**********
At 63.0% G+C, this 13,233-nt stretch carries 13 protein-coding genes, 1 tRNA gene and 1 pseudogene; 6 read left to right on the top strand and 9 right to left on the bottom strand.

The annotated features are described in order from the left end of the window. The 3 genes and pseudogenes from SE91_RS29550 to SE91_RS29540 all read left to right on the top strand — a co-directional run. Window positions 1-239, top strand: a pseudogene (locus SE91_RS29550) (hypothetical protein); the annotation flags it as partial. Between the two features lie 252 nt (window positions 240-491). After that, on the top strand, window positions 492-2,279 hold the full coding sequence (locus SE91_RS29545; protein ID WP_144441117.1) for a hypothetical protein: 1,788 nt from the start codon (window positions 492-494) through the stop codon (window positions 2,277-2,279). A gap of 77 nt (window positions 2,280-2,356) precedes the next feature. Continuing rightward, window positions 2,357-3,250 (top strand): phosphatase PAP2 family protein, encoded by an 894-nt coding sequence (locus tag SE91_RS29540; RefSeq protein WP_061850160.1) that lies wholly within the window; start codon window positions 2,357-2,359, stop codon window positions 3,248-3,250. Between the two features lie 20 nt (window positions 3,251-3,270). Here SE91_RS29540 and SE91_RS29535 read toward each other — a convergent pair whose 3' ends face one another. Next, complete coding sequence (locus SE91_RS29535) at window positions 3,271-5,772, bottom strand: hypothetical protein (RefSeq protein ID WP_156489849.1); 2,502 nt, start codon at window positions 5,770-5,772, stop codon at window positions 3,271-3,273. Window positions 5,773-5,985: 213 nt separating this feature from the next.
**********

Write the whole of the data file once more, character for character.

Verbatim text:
At 63.0% G+C, this 13,233-nt stretch carries 13 protein-coding genes, 1 tRNA gene and 1 pseudogene; 6 read left to right on the top strand and 9 right to left on the bottom strand.

The annotated features are described in order from the left end of the window. The 3 genes and pseudogenes from SE91_RS29550 to SE91_RS29540 all read left to right on the top strand — a co-directional run. Window positions 1-239, top strand: a pseudogene (locus SE91_RS29550) (hypothetical protein); the annotation flags it as partial. Between the two features lie 252 nt (window positions 240-491). After that, on the top strand, window positions 492-2,279 hold the full coding sequence (locus SE91_RS29545; protein ID WP_144441117.1) for a hypothetical protein: 1,788 nt from the start codon (window positions 492-494) through the stop codon (window positions 2,277-2,279). A gap of 77 nt (window positions 2,280-2,356) precedes the next feature. Continuing rightward, window positions 2,357-3,250 (top strand): phosphatase PAP2 family protein, encoded by an 894-nt coding sequence (locus tag SE91_RS29540; RefSeq protein WP_061850160.1) that lies wholly within the window; start codon window positions 2,357-2,359, stop codon window positions 3,248-3,250. Between the two features lie 20 nt (window positions 3,251-3,270). Here SE91_RS29540 and SE91_RS29535 read toward each other — a convergent pair whose 3' ends face one another. Next, complete coding sequence (locus SE91_RS29535) at window positions 3,271-5,772, bottom strand: hypothetical protein (RefSeq protein ID WP_156489849.1); 2,502 nt, start codon at window positions 5,770-5,772, stop codon at window positions 3,271-3,273. Window positions 5,773-5,985: 213 nt separating this feature from the next.